“When we realized that we achieved this new milestone and successfully execute a series of orbit-changing maneuvers, we felt an incredible surge of pride,” said Renato Panesi, CCO of D-Orbit. “Pride for our technical team, for our operations team, and every single individual in our company who has contributed to this mission.” These tests, which barely scratched the surface of what ION can do, qualified the platform as a full-fledged space transportation vehicle with the ability to deploy satellites in multiple orbits different from the one which ION itself was originally released by the launcher. This milestone marks an important shift from precise deployment – already a proven company capability – to orbital transportation. While the mission continues, the operations team will perform additional tests on ION to push the performance envelope further.

“This is yet another validation of our approach to spacecraft deployment,” said Luca Rossettini, CEO of D-Orbit. “While we celebrate this milestone and the people who made it possible, we keep looking to the future for ways to build on our technology. We  want to contribute to the creation of a solid space logistics infrastructure that will truly enable the sustainable exploration of space and its resources. This is just the beginning.”

PULSE is the second flight of ION Satellite Carrier, an orbital transportation vehicle designed, manufactured, and operated by D-Orbit to ferry a batch of satellites in space and deploy each one individually into its own distinct orbit. The vehicle used in this mission, called ION SCV Laurentius, is an upgraded version of the one used in the ORIGIN mission launched in September 2020, with enhanced maneuvering capabilities and larger cargo capacity. In the case of satellite constellations, the ability to precisely deploy each spacecraft, combined with a careful mission analysis and design, can lead to deployment strategies that accelerate the time from launch to operations by up 85% while reducing the launch costs of the entire constellation by up to 40%.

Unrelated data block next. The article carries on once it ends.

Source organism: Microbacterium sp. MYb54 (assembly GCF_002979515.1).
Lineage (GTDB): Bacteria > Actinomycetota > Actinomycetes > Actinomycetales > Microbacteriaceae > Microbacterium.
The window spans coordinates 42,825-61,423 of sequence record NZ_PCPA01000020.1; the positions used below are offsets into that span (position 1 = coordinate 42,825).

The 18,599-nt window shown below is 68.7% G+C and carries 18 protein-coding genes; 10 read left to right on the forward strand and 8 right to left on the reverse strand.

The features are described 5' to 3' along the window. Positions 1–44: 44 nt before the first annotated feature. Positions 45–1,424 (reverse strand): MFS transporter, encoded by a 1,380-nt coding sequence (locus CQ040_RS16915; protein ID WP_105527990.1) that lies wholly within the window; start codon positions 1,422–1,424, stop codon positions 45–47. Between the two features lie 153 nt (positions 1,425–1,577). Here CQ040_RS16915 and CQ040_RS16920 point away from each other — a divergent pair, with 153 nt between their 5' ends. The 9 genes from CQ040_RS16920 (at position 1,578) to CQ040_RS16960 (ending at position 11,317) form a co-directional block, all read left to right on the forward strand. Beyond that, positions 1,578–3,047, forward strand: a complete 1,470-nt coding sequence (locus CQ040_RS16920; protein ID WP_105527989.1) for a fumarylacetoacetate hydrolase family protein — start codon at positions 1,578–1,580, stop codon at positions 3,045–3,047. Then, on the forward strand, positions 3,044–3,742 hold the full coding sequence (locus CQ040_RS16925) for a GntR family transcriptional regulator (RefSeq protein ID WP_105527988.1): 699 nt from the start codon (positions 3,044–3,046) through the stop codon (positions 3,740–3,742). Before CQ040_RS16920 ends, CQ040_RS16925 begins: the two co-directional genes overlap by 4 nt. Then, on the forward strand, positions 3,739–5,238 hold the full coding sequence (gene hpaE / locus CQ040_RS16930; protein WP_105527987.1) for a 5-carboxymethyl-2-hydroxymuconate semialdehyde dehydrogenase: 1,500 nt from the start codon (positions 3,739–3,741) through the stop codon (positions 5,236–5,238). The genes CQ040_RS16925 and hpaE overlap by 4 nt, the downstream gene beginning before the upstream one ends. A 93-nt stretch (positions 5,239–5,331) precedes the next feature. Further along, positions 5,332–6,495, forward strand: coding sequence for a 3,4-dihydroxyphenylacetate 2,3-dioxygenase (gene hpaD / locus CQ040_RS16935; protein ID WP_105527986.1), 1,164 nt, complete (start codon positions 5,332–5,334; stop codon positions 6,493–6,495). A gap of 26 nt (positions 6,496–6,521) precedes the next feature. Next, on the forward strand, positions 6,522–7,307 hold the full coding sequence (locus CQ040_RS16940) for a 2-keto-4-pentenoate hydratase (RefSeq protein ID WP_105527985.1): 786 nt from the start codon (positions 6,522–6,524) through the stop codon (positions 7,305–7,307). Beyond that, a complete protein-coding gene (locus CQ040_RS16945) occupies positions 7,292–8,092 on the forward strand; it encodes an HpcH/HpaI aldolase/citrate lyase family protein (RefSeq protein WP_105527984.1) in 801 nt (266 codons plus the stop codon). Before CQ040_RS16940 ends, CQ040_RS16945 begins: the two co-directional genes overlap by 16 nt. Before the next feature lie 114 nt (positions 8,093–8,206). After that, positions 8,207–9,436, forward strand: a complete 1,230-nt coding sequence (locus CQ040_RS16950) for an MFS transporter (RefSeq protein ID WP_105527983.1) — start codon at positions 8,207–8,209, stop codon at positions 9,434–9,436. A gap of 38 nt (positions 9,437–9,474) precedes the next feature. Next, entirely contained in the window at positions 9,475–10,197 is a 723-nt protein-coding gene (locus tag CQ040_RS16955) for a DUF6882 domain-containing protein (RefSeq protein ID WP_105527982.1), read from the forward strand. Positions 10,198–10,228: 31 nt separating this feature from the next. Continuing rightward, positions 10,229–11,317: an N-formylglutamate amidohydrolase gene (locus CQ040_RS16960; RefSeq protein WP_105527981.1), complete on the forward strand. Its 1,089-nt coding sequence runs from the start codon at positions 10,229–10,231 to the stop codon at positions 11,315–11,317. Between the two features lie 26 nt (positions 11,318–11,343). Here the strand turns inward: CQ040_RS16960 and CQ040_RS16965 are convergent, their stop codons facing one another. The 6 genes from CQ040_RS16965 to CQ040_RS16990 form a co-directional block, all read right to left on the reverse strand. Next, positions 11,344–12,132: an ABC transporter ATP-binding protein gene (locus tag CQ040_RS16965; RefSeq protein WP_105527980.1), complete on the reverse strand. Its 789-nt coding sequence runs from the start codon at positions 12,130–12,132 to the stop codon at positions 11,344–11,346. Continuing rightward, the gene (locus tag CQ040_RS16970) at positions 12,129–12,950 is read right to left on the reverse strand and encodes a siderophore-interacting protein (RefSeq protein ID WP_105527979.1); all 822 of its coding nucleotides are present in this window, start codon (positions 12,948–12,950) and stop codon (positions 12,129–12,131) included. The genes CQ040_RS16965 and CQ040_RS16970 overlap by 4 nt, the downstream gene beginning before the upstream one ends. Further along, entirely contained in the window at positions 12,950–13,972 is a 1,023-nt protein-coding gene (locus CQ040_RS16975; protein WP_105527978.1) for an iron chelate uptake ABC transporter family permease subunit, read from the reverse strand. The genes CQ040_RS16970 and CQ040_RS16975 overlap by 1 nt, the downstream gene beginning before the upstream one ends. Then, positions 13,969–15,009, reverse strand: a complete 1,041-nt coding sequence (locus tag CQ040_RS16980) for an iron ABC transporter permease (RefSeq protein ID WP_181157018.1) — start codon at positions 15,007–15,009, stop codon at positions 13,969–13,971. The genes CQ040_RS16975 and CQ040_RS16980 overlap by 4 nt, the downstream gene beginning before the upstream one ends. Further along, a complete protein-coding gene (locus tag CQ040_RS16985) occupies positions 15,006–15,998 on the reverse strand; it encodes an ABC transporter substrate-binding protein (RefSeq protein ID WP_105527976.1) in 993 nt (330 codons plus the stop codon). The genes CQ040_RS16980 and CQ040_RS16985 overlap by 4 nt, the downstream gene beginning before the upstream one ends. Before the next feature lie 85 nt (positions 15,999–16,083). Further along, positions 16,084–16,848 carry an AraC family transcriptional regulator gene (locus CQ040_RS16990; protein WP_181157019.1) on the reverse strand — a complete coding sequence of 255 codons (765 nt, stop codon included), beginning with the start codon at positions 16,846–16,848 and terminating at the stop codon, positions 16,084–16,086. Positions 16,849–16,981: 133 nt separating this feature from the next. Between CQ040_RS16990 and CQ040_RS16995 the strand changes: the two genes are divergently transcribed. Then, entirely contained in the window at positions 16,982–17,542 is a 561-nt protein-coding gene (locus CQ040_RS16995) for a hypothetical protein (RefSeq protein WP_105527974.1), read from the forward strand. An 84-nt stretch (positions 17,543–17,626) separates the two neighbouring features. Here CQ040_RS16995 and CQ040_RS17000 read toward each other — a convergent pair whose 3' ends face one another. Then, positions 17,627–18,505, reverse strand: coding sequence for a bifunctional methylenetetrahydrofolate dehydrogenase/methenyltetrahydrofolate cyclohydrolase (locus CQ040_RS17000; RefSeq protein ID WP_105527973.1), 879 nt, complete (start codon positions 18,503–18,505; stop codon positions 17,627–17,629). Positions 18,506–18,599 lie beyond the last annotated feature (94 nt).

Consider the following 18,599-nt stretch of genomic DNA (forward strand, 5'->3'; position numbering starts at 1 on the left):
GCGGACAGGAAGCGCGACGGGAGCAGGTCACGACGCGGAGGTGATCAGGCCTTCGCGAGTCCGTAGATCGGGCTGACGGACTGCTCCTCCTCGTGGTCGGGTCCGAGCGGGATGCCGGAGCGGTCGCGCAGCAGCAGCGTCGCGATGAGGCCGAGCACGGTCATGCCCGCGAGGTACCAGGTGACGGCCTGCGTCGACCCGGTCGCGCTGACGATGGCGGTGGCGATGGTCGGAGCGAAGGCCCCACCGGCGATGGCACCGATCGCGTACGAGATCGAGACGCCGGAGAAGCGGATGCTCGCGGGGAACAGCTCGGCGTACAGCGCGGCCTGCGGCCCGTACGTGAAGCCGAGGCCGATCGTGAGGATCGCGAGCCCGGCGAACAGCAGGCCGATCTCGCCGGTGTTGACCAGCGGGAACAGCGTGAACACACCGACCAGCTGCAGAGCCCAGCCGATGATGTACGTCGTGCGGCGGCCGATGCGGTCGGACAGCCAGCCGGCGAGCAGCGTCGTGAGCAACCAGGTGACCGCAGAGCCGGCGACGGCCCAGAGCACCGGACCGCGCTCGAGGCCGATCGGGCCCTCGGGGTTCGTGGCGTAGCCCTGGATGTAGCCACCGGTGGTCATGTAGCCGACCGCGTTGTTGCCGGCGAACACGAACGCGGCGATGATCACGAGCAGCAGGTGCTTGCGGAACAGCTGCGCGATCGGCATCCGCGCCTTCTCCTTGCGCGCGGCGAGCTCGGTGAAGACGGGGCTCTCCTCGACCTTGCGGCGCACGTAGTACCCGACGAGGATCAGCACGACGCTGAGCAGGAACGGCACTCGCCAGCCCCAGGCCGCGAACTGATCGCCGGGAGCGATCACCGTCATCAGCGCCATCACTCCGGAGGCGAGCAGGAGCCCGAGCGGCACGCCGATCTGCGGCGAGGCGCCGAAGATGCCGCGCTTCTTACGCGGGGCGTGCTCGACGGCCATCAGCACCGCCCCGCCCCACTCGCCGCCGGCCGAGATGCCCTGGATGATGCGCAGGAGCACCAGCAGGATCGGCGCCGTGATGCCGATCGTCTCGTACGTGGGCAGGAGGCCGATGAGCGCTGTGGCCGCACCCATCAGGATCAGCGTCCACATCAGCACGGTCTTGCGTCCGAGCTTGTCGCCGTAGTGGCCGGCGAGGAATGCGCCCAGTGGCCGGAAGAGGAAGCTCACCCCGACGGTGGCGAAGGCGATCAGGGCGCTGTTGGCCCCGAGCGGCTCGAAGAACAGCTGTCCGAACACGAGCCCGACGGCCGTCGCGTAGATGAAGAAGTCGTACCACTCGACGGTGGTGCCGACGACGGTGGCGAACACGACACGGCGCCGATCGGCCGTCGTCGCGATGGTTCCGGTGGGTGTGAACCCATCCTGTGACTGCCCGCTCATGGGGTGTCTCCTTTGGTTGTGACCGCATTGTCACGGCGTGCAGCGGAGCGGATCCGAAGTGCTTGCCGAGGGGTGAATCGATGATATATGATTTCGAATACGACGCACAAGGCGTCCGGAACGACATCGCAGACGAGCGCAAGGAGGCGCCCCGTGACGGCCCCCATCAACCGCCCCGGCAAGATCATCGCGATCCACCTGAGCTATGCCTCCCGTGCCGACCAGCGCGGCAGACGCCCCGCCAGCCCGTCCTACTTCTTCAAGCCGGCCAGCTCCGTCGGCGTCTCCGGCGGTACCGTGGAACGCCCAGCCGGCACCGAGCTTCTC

ION SCV Laurentius also features an innovative plug-and-play system for hosted payloads, streamlining the integration of instruments and experiments developed independently by third parties. The mission has entered the in-orbit demonstration (IOD) phase, consisting of a series of experiments on ARGO 1.0, a fully autonomous star tracker developed by EICAS Automazione, and DRAGO, a shortwave infrared space camera for Earth observation developed by the Instituto de Astrofísica de Canarias (IAC).

While the PULSE mission proceeds, D-Orbit is debriefing the deployment phase of the mission in preparation for its next mission, called WILD RIDE, which is scheduled for June 2021.

Offline ChrisC

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The 10 Starlinks (blue) launched on the Transporter 1 mission appear to be on their way down to immolative retirement after less than a year in orbit.

https://twitter.com/planet4589/status/1458214987873374213
« Last Edit: 11/10/2021 04:09 pm by ChrisC »
PSA #1: EST does NOT mean "Eastern Time".  Use "Eastern" or "ET" instead, all year round, and avoid this common error.  Google "EST vs EDT".
PSA #2: It's and its: know the difference and quietly impress grammar pedants.  Google "angry flower its" .

Offline eeergo

Cross-posting for reference, exactly a year after their launch. The booster (1058) has far outlived these payloads:

With the reentry of Starlink 2201 and 2202 today, all 10 Starlinks launched a year ago today on Transporter-1 have been removed from orbit. I infer they were used to test systems for the newer satellites and are no longer needed.

https://twitter.com/planet4589/status/1485750271519113224